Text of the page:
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Book Review: Living on the Land

From the Catalyst, Summer 2017

Living on the Land: Indigenous Women’s Understanding of Place

Edited by Nathalie Kermoal and Isabel Altamirano-Jiménez

Athabasca University Press, 2016

Reviewed by Michelle Nieviadomy

Living on the Land is a beautiful and complex collection of perspective, story, knowledge, and wisdom. This book captures the traditional role, depth, and power of the Indigenous women from the Mohawk, Cree, Naskapi, Mayangna, Métis, and Inuit peoples. Not all Indigenous women come from the same narrative. And this book importantly gives each Indigenous woman a distinct voice on where she originates. Her story is meaningful as it is a bridge of knowledge from the ancestral way of being to the modern world in which she lives.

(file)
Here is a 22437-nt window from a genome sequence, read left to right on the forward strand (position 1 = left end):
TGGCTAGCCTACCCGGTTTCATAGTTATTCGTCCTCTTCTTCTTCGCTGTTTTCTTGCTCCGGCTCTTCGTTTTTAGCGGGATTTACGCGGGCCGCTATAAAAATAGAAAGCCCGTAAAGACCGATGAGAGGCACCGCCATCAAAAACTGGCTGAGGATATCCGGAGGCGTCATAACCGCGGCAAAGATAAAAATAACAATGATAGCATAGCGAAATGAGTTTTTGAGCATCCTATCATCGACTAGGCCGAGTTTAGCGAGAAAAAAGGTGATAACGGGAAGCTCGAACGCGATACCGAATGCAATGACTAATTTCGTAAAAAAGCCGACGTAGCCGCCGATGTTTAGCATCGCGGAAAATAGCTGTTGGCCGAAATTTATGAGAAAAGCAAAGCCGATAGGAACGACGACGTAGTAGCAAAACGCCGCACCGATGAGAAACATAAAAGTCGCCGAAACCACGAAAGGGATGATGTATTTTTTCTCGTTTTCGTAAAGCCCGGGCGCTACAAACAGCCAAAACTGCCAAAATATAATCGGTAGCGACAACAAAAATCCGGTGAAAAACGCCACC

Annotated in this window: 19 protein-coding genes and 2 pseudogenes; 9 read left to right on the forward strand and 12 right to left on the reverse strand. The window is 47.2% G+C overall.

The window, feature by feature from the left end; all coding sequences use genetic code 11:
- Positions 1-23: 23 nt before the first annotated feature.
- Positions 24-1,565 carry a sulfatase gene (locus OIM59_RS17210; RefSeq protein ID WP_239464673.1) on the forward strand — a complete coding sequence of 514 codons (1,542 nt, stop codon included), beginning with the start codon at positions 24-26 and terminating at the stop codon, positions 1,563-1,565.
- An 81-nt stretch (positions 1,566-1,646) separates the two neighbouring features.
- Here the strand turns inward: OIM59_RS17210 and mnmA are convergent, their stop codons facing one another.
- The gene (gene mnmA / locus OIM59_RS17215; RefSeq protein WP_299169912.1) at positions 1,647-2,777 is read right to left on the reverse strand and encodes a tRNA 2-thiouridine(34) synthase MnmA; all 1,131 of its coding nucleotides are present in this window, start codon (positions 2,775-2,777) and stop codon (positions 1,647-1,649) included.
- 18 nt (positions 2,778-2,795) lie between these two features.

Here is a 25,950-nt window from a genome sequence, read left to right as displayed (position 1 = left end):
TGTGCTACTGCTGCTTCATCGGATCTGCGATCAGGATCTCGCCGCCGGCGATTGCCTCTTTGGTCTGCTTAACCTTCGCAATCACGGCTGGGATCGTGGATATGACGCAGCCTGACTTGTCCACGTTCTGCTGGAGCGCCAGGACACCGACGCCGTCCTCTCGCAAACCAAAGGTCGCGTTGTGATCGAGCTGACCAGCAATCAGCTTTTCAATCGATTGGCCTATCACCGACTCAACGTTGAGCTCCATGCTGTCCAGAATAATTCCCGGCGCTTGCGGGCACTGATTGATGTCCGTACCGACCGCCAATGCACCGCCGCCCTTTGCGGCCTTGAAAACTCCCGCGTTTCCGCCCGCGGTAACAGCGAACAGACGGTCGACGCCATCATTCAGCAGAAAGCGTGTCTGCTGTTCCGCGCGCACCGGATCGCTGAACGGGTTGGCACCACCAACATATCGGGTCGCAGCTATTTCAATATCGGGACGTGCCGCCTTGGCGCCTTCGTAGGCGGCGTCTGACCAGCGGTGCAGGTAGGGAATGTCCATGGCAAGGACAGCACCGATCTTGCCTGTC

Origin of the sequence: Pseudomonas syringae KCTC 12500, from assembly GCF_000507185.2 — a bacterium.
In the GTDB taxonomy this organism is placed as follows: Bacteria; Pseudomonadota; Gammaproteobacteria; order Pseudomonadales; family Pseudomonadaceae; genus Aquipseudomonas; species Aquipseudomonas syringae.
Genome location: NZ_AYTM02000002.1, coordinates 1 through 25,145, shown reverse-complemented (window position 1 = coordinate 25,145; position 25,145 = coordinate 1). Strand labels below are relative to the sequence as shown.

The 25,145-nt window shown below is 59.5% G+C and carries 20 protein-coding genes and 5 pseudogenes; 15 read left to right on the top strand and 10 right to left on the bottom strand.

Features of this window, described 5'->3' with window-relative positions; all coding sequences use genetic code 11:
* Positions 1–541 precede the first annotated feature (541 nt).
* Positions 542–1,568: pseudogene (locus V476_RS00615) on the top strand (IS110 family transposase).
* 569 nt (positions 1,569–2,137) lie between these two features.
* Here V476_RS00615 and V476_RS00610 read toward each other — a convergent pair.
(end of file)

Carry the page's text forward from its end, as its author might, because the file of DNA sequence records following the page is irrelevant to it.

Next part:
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Towards Reconciliation and Climate Justice

Towards Reconciliation and Climate Justice

There are many things Canada needs to do in order to truly move forward in reconciliation, but one vital piece is acknowledging the right and connection to land.

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AGM 2017: Reconciliation Needs Problem Solvers

At CPJ’s Annual General Meeting in Winnipeg, Shaun Loney delivered a keynote address on the real essence of reconciliation in Canadian society. Loney’s book, An Army of Problem Solvers, provides deep insights into the connections between reconciliation and economic prosperity in Indigenous communities.